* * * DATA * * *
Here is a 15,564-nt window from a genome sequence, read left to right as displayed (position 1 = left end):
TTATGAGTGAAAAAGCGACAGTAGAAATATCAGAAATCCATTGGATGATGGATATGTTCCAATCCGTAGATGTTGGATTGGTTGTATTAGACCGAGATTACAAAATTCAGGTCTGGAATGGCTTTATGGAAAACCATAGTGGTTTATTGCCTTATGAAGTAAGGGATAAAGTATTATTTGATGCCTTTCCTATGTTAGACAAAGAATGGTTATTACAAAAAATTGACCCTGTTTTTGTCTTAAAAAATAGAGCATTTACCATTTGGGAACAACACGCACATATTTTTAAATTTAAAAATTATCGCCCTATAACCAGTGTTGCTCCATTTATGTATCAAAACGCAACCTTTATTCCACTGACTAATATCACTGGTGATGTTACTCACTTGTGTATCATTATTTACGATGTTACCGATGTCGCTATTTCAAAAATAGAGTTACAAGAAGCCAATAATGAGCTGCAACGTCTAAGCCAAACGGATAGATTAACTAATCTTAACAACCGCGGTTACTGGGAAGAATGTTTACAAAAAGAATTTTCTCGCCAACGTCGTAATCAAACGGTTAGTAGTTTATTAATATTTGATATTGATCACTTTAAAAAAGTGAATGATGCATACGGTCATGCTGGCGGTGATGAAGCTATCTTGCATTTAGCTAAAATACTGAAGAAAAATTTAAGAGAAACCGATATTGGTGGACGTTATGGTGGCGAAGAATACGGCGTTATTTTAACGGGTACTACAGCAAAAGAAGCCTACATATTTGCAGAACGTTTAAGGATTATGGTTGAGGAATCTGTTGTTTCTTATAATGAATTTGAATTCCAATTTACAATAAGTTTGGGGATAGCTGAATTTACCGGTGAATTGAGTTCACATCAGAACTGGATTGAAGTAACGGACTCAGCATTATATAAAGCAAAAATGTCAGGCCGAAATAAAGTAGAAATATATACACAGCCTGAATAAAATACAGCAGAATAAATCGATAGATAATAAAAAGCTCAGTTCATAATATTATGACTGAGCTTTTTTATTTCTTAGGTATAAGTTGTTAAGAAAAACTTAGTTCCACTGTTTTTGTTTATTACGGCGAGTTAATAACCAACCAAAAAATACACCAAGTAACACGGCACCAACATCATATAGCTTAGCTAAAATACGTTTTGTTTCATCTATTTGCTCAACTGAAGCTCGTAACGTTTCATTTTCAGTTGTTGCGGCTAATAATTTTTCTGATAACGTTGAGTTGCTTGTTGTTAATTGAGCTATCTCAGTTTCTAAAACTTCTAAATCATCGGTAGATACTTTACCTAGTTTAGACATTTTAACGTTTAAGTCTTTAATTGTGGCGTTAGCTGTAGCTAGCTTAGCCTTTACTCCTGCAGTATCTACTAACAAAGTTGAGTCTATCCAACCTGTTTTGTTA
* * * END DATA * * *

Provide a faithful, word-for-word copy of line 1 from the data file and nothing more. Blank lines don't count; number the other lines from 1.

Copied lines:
Here is a 15,564-nt window from a genome sequence, read left to right as displayed (position 1 = left end):